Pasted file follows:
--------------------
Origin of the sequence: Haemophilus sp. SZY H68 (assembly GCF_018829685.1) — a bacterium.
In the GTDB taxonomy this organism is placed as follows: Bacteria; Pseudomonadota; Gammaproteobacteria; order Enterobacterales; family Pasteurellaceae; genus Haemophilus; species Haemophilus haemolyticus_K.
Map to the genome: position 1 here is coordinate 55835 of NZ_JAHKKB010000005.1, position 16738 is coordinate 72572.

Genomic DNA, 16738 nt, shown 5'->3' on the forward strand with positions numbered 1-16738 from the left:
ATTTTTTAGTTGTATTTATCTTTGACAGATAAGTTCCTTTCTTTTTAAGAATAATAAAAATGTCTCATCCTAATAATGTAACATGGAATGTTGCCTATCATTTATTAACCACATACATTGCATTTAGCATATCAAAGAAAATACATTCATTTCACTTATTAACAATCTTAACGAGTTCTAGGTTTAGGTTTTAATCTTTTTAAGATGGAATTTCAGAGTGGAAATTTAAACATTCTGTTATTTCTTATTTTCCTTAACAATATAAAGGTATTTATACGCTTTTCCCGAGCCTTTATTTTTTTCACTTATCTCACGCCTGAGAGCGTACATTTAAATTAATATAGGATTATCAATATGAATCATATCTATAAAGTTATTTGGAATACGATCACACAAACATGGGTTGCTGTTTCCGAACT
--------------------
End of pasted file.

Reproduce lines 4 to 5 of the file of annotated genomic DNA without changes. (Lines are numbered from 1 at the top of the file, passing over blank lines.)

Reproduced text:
Genomic DNA, 16738 nt, shown 5'->3' on the forward strand with positions numbered 1-16738 from the left:
ATTTTTTAGTTGTATTTATCTTTGACAGATAAGTTCCTTTCTTTTTAAGAATAATAAAAATGTCTCATCCTAATAATGTAACATGGAATGTTGCCTATCATTTATTAACCACATACATTGCATTTAGCATATCAAAGAAAATACATTCATTTCACTTATTAACAATCTTAACGAGTTCTAGGTTTAGGTTTTAATCTTTTTAAGATGGAATTTCAGAGTGGAAATTTAAACATTCTGTTATTTCTTATTTTCCTTAACAATATAAAGGTATTTATACGCTTTTCCCGAGCCTTTATTTTTTTCACTTATCTCACGCCTGAGAGCGTACATTTAAATTAATATAGGATTATCAATATGAATCATATCTATAAAGTTATTTGGAATACGATCACACAAACATGGGTTGCTGTTTCCGAACT